Here’s a fun fact to start with: The city of Boston played a crucial role in the history of antibiotics, after survivors of the great fire of 1942 were among the first human beings to be successfully treated with penicillin (thanks, Sir Fleming).

Seventy-five years later, a Boston-based biotech company is carrying on the fight against infections by using genome sequencing and machine learning. Day Zero Diagnostics is developing a system that promises to analyze patients’ samples and predict which antibiotics will work best as treatments, even though the bacteria that are causing the infections are antibiotic-resistant.

“When you have inappropriate treatment, your risk of mortality increases 8 percent per hour in the first six hours that you are infected.”

Let’s take a step back and explain a thing or two. Usually, antibiotics are a great way to cure infections, as they kill the bacteria that cause them.

The problem is that over time, bacteria got smarter. The phenomenon, which the World Health Organization defines as “antibiotic resistance,” essentially means that bacteria are changing in response to the use of these medicines, which might be no longer as effective as they were.

When it comes to treating infections, timing is vitally important. “It typically takes somewhere between three to five days before [patients with severe infections] are fully diagnosed,” Jong Lee, president, co-founder and CEO of Day Zero Diagnostics, said in an interview. “This was the shocker to me.”

Even more shocking for him, he said, was the fact that the treatment does not necessarily depend on the diagnostics. Since diagnostics takes so long, physicians prescribe patients broad-spectrum antibiotics, kind of jack-of-all-trades drugs that may be effective against multiple bacteria.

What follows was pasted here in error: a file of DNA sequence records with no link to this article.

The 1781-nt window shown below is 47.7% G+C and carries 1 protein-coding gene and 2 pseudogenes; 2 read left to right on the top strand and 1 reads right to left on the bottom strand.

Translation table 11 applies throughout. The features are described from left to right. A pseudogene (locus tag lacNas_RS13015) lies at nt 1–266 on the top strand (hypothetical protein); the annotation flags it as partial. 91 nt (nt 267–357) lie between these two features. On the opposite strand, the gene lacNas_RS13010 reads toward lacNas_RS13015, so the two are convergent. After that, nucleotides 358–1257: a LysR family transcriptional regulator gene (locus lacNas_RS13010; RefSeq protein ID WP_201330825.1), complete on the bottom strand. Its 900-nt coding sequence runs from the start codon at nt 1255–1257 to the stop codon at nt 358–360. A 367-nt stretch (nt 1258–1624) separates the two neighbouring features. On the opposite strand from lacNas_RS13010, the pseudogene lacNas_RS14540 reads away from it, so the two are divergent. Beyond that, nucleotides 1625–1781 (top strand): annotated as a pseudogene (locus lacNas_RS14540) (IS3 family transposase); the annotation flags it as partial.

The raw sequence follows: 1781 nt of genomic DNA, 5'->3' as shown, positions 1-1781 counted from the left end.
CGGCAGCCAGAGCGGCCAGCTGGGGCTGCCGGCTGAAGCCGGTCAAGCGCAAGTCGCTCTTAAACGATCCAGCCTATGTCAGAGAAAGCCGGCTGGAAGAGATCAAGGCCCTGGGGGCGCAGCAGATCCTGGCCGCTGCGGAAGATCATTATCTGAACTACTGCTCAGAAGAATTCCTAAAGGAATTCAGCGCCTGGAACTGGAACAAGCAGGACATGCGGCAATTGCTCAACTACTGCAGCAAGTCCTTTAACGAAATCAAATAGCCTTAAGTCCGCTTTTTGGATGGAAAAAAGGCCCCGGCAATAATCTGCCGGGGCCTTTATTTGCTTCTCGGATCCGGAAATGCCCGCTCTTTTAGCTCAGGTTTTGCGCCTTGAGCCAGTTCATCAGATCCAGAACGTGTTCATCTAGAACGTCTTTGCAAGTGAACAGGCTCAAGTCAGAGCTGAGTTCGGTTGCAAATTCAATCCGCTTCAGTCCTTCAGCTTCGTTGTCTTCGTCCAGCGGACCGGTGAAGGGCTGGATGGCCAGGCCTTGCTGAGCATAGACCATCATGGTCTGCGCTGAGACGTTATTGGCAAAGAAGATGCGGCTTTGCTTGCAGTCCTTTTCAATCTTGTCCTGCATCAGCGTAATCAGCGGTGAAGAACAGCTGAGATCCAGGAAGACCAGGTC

Generally, this turns out to be an effective solution, as Lee points out, although unintended side effects may occur. But still, the possibility for broad-spectrum antibiotics not working because of antibiotic resistance is very high, Lee said.

“When you have inappropriate treatment, your risk of mortality increases 8 percent per hour in the first six hours that you are infected,” he said.

Based in the Pagliuca Harvard Life Lab, Day Zero Diagnostics said it’s cutting back the diagnostics time to five or six hours thanks to a system that will be sold to microbiology labs. The analytic system will be cloud-based and work with a variety of samples, the first one to be implemented being blood.

Officially launched in May 2016, the company announced the completion of a $3 million seed round of financing in August and says it will use the money to develop a fully functional prototype of the system.